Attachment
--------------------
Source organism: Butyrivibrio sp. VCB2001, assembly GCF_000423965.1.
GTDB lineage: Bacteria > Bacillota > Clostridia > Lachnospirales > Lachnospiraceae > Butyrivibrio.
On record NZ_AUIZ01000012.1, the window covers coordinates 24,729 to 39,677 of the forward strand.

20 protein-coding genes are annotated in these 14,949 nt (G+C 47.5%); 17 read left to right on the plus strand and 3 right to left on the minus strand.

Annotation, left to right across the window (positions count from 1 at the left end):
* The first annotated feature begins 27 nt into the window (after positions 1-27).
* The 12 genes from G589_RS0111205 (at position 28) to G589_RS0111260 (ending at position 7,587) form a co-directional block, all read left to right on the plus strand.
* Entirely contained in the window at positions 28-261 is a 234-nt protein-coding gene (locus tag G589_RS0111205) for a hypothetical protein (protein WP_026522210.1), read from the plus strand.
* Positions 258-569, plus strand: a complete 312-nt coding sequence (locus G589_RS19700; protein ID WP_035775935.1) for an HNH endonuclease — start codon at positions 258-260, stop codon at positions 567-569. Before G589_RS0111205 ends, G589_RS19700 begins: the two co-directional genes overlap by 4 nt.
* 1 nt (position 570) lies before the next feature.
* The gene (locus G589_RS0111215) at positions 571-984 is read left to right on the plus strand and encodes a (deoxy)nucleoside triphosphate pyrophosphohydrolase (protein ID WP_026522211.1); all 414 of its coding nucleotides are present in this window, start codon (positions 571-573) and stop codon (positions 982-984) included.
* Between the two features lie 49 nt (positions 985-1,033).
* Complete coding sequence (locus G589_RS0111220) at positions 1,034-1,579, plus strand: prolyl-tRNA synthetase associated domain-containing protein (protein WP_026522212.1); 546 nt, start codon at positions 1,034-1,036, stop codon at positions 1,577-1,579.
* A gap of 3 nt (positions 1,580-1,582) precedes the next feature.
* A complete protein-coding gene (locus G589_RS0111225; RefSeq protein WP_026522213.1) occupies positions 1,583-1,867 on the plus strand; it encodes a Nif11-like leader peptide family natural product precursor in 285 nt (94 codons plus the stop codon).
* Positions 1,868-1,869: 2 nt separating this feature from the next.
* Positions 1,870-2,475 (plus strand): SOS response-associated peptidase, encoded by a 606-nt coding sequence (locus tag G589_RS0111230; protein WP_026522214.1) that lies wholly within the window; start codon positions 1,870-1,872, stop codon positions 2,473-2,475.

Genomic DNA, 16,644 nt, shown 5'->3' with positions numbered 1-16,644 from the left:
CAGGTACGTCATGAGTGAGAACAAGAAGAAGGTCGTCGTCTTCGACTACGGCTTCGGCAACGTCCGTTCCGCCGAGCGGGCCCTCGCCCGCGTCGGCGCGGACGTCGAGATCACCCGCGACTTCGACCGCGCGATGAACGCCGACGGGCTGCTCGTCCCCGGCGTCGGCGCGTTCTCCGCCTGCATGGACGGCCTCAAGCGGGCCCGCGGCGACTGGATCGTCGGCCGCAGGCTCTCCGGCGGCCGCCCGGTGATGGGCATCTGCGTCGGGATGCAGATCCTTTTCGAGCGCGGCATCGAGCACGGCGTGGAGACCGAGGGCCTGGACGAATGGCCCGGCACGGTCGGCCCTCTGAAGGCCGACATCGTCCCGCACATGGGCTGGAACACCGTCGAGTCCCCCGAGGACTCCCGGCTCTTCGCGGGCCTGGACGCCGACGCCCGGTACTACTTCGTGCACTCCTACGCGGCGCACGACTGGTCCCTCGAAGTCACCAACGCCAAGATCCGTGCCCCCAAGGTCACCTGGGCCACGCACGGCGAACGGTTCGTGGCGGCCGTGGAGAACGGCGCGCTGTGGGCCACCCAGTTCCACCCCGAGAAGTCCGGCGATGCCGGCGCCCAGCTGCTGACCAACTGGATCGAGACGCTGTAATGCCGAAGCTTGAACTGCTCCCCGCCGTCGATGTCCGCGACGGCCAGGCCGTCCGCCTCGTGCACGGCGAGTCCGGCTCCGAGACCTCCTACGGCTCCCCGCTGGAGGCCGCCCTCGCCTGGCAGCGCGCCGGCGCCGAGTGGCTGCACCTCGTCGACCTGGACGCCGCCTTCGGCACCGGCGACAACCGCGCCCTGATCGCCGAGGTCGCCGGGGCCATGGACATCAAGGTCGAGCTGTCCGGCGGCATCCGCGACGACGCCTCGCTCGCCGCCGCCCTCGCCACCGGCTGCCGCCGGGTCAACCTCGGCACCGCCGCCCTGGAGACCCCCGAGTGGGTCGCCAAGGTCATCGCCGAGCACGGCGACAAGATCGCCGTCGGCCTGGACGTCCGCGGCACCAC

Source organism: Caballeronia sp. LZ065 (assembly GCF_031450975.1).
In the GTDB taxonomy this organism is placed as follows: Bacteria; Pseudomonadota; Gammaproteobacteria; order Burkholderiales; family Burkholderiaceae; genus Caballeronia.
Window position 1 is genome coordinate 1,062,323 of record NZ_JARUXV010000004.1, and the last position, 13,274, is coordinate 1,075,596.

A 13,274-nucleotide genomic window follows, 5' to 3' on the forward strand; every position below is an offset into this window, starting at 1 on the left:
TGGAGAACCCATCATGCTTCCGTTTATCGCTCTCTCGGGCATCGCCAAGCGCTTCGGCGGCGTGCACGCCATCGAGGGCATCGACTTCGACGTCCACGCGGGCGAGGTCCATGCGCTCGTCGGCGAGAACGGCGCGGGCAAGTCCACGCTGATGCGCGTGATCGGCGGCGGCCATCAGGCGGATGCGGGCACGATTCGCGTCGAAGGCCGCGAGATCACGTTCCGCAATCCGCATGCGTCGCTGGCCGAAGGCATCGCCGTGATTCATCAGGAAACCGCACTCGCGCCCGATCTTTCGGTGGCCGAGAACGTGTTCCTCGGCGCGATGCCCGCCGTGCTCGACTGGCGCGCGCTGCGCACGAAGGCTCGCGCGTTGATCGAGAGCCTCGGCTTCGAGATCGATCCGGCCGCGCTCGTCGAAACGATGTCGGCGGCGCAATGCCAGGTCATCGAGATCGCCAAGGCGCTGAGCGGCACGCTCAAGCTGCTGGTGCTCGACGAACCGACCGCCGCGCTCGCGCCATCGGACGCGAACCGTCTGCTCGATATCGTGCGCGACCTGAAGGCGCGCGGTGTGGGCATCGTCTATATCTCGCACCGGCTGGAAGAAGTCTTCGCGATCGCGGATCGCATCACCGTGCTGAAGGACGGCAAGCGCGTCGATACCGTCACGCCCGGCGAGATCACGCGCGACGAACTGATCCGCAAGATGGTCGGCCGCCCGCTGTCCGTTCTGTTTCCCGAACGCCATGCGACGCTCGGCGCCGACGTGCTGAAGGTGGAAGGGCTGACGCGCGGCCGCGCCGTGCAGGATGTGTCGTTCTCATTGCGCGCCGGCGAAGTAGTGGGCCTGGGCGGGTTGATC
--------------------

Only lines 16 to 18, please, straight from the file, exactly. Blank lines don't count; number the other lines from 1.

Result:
* Positions 1,868-1,869: 2 nt separating this feature from the next.
* Positions 1,870-2,475 (plus strand): SOS response-associated peptidase, encoded by a 606-nt coding sequence (locus tag G589_RS0111230; protein WP_026522214.1) that lies wholly within the window; start codon positions 1,870-1,872, stop codon positions 2,473-2,475.

Genomic DNA, 16,644 nt, shown 5'->3' with positions numbered 1-16,644 from the left: